There is more to IT than Programming. Source: TechSansar.com

In my penultimate year, I signed up for a certain elective. People weren’t interested even from the sets before me. It was always a low turn out and sometimes no one took it. I spoke with my classmates and no one was interested save one. I and the young man agreed and informed the lecturer. The day we were set to start the lectures, I went to meet my classmate and he said he changed his mind, his GPA was at stake. Now, I was truly afraid to go on all alone.

It was a course on simulation and modelling. He taught me to think analytically. He taught me to code neatly and in a smart way. He taught me to study long and work hard. The classes were like review sessions as he would ask me to read the chapters we were to cover in the next class. He read his also and so the classes were brain storming sessions literally. I didn’t even know how to sustain my attention beyond an hour before then. He taught me to push myself to whatever goal I set.
At the end of the day, I had a good grasp on the basic principles of coding and I was convinced that I could work my way through any framework or syntax I meet in future. I did earn an A in that course.

He worked with me also on my final year project and I was so proud of myself the day I defended my project and super grateful to him. Even after school finished, I stayed back and we were working on some research and were planning a paper.

Then a job found me, (I honestly don’t know how I got it. I was told later that one of my lecturers recommended me) When I broke the news to my supervisor, he sighed and then smiled. He said he knew our work wouldn’t go on as we had it before but as he couldn’t pay me what the job would, he advised me to go for the job and then create time during the weekends so we could wrap up the paper. Unfortunately, I couldn’t follow through with the later part of this.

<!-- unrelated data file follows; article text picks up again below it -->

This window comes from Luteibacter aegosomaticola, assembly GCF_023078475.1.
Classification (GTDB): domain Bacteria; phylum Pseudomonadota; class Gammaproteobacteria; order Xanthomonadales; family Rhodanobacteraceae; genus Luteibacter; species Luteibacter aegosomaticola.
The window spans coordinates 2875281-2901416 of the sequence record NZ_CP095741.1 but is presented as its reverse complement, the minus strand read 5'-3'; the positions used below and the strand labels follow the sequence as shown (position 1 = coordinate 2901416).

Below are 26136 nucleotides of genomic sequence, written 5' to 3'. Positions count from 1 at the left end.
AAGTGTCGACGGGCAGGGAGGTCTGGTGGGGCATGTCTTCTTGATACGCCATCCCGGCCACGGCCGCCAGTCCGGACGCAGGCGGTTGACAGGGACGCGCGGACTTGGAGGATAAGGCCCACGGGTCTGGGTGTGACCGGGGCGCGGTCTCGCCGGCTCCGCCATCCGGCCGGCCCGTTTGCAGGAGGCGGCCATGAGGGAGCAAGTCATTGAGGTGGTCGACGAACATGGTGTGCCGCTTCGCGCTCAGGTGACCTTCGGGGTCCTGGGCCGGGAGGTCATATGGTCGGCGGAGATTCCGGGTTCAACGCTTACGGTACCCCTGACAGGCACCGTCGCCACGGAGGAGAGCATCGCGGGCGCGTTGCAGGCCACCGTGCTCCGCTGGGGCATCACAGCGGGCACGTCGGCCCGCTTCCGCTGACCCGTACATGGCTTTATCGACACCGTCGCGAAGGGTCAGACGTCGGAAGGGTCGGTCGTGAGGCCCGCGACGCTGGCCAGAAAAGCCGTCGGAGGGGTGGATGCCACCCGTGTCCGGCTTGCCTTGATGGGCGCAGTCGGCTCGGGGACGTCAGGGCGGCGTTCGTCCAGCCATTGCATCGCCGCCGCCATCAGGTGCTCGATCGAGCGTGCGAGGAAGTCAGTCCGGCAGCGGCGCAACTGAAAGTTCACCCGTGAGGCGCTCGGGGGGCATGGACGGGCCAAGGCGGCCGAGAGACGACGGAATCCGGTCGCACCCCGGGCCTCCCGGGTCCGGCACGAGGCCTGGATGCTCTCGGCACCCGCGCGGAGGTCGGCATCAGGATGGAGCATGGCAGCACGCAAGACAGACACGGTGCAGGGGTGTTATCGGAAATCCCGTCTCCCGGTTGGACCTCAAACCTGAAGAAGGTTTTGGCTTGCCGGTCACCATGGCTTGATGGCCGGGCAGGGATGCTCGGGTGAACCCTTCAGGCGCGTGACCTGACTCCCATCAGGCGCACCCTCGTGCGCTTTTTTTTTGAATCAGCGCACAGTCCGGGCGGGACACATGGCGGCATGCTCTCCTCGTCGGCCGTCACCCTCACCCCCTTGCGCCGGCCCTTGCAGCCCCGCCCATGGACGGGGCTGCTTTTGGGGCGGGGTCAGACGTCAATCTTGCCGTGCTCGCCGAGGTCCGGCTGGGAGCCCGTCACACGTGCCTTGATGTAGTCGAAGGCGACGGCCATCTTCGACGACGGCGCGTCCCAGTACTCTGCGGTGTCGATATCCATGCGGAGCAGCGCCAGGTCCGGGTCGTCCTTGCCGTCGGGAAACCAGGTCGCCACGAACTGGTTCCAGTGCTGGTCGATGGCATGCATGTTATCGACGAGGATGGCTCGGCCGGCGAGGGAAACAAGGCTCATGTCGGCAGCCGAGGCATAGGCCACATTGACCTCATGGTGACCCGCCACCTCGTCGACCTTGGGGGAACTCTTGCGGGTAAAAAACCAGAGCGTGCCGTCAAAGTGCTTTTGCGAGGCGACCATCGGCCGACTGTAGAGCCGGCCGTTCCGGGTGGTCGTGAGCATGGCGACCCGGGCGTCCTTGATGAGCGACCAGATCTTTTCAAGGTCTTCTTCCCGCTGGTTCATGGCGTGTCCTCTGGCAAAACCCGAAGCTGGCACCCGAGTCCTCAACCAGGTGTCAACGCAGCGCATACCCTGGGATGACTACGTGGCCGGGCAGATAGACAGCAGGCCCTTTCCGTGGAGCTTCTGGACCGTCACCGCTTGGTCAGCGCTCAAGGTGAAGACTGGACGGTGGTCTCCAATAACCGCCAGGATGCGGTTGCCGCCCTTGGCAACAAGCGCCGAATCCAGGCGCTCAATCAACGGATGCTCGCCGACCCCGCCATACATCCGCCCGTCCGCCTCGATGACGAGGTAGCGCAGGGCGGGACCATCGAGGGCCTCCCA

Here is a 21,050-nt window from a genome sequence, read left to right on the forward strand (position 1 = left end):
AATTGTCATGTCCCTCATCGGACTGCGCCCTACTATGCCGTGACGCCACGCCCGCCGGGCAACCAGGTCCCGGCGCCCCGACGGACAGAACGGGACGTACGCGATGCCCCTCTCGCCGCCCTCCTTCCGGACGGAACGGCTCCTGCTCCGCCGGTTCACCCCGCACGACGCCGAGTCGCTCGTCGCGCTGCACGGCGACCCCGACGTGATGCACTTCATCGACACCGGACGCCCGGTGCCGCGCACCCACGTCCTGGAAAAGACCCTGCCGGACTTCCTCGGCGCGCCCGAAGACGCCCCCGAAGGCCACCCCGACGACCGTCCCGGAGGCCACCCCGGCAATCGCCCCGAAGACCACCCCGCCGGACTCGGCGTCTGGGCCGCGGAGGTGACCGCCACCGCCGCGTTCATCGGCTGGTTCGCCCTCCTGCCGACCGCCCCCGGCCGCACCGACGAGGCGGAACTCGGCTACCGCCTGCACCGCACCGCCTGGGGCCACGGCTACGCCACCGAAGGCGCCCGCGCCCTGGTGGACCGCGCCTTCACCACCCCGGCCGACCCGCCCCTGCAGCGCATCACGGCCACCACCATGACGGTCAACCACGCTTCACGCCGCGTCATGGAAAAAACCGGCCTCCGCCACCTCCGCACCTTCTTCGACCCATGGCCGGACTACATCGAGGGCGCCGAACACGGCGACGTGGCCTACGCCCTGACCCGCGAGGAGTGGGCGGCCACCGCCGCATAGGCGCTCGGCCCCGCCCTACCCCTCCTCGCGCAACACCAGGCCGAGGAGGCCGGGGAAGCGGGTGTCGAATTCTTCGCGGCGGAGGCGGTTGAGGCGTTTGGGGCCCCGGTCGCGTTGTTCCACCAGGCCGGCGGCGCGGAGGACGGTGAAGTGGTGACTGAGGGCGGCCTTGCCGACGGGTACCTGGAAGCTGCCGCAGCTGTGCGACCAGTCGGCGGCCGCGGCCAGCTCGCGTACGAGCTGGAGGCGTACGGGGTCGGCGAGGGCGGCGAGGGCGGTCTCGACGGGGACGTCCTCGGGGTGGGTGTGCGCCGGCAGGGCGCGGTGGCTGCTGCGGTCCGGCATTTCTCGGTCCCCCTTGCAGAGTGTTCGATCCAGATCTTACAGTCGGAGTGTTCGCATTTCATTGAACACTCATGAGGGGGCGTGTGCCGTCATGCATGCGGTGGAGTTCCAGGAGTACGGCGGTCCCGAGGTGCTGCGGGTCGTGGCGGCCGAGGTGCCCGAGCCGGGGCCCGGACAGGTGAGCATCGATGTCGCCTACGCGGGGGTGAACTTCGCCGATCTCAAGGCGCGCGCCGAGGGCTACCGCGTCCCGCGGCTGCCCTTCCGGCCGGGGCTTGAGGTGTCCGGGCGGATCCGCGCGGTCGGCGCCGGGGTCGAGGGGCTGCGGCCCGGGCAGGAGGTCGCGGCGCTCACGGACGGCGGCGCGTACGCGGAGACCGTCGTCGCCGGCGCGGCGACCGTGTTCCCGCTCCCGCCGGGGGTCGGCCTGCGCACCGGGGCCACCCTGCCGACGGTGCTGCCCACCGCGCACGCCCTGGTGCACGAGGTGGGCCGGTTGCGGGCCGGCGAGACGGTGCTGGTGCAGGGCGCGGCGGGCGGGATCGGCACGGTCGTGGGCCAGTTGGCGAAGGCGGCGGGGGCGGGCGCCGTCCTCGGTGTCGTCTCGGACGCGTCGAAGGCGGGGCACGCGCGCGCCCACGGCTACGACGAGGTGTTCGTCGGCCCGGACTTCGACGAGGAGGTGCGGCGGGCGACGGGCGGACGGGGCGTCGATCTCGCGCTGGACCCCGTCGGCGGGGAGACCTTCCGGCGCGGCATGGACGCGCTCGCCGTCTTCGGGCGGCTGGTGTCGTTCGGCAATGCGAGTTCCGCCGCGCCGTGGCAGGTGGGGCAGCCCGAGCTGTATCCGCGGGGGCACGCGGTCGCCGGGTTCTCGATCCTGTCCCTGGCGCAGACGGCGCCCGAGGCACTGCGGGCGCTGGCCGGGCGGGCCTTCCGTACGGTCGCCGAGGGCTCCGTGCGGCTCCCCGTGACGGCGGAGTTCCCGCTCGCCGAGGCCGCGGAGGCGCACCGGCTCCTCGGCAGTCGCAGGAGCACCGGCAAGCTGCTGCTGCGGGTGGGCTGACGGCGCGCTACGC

Me at my first programming job #Throwback

I started the job. It was enterprise programming and unlike my supervisor, it wasn’t quite an enabling environment for me. So I was pushing myself extra hard and yet programming didn’t come as easy to me as it did others. One day, I had a chat with my then employers and when it was over, I packed my laptop and went home. Two days after, I started writing for a media house. I hadn’t spent up to two weeks when my boss announced that one of my articles was doing so well – it was the one with the highest engagement that week and it was so for a while. Once again, I felt like ‘the best’. Because I was doing something I was really passionate about, it came quite easily to me.

After this move, I had to tell myself the truth. I didn’t enjoy Enterprise programming and web design as much as I enjoyed content development and research. And again, my mom’s words came to mind.

Your career shouldn’t be about you trying to prove a point or please anyone – it should be about you finding a fine balance between what you are good at, what you love doing and what you can paid to do because money is needed in this life πŸ€“πŸ€“πŸ€“